An Easy To Understand Carpal Tunnel Syndrome Explanation
Carpal tunnel syndrome (CTS) is a rather common condition that some people mistakenly believe is relatively new,
What Exactly is Carpal Tunnel Syndrome?
Carpal tunnel syndrome is a medical condition named for the narrow passageway known as the carpal tunnel, which is approximately the size of the thumb and is located on the palm side of the hand. This “tunnel” is surrounded by ligaments and bones and is in place to offer protection for the median nerve running through the arm and into the wrist, hand, and fingers. This important and much-needed nerve sends the signal to bend and move the fingers. When certain movements are repeated frequently or excessive pressure is put on this particular area, a host of symptoms may appear, often making the simplest of tasks difficult and even painful for many.
Who is Most at Risk for CTS?
Considered to be an RSI, or repetitive strain injury, carpal tunnel syndrome is usually associated with certain occupations that require the same repeated movements, such as those made by writers and typists, musicians, carpenters, factory workers, and others who may work with their hands on a regular basis. There have been several studies that have suggested that women are significantly more at risk for getting carpal tunnel syndrome with as many as seventy percent of reported cases of the condition being women. However, the reasons for this are still largely unknown and some theories suggest that the condition may be attributed to activities like housework and typing, but there may be other factors at work to explain why women are affected more, such as hormonal changes and the use of oral contraceptives. There are also other circumstances that may cause carpal tunnel syndrome, such as obesity, pregnancy, chronic inactivity, and endocrine or immune disorders including diabetes and arthritis. Any of these factors coupled with the overuse of the hands and wrists through repetitive movements and strain may greatly increase the chances of developing carpal tunnel syndrome. Some other risk factors that may contribute toward the development of carpal tunnel syndrome include smoking cigarettes, previous injuries to the area, poor nutrition, and even extreme stress.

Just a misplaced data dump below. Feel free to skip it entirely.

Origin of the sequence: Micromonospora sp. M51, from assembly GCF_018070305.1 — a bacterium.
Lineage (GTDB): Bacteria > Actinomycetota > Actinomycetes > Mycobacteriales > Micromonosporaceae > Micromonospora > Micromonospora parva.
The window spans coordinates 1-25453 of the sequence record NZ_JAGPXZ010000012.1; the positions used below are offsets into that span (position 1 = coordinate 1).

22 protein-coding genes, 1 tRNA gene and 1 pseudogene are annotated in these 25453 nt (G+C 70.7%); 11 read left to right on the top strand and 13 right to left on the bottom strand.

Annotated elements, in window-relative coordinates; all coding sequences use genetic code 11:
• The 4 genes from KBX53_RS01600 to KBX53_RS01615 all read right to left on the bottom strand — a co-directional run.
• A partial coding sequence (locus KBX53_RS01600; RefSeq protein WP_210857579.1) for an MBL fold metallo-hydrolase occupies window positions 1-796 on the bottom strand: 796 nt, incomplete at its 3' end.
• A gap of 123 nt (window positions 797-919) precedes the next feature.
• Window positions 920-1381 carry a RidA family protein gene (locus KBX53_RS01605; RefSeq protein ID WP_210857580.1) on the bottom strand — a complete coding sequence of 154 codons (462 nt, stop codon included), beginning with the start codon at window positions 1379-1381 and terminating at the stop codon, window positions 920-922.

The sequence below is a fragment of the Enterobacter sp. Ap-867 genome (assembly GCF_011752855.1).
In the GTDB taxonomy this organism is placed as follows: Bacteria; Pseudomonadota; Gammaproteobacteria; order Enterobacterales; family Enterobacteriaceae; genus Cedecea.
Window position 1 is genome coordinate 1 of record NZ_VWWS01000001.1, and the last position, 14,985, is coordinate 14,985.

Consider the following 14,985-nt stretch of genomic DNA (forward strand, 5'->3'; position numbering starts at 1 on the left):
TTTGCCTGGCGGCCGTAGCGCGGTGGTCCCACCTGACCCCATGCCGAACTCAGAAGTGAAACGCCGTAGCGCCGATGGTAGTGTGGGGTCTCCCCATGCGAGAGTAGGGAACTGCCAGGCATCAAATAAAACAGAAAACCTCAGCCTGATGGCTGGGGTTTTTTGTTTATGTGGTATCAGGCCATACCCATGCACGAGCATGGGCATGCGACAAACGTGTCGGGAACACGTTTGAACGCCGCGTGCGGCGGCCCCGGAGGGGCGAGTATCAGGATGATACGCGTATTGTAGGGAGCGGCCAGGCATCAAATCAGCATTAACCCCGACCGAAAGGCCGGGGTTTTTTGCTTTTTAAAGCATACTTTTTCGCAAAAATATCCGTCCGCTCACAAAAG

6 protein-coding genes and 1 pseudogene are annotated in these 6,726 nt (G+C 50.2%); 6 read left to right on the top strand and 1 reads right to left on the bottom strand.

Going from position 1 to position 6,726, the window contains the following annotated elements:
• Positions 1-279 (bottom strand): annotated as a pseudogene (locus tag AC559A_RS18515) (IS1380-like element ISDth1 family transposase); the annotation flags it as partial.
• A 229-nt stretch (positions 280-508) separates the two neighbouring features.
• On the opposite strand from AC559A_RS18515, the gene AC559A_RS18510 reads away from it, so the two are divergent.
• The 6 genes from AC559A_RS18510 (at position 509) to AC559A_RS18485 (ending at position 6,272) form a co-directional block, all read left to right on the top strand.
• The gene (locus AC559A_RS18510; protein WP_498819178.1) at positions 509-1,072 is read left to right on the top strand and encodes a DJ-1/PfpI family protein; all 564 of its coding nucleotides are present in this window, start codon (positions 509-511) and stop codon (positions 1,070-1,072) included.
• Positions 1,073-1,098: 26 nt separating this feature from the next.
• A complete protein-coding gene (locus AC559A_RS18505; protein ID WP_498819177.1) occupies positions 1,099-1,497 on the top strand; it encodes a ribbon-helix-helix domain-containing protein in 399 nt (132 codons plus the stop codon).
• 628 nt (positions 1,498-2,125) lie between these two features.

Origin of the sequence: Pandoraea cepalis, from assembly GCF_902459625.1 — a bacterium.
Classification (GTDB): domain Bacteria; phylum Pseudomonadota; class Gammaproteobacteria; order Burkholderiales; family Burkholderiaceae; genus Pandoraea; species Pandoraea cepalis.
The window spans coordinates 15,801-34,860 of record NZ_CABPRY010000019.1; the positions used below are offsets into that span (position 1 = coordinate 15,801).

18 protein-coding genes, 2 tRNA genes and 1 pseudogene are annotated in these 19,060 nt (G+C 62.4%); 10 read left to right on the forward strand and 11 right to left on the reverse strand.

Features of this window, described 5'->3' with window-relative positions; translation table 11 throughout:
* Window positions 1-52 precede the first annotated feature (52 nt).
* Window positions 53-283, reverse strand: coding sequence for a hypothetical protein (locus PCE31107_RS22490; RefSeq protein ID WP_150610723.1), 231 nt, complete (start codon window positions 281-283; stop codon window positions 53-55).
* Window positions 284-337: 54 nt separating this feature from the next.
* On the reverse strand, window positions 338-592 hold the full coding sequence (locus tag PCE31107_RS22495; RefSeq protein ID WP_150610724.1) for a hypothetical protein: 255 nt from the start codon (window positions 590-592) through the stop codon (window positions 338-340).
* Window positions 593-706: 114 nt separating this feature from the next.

The Symptoms of Carpal Tunnel Syndrome
A diagnosis of carpal tunnel syndrome is given if any one or more of the following symptoms are present for at least a week, or if they appear on an intermittent basis for one month or longer:
-pain characterized by symptoms such as aching, numbness, tingling, burning or stiffness in the wrist or hand areas, especially in the thumb and first two fingers
-pain in the hands or forearm area that worsens after use, or at night time;
-weakness in the fingers and hands;
-loss of control of the fingers.
Fortunately, carpal tunnel syndrome is a condition that is treatable and one that can be managed through the use of exercise, taking anti-inflammatory medication, using ice packs, or wearing wrist and thumb splints when needed.
Exercises for Carpal Tunnel Syndrome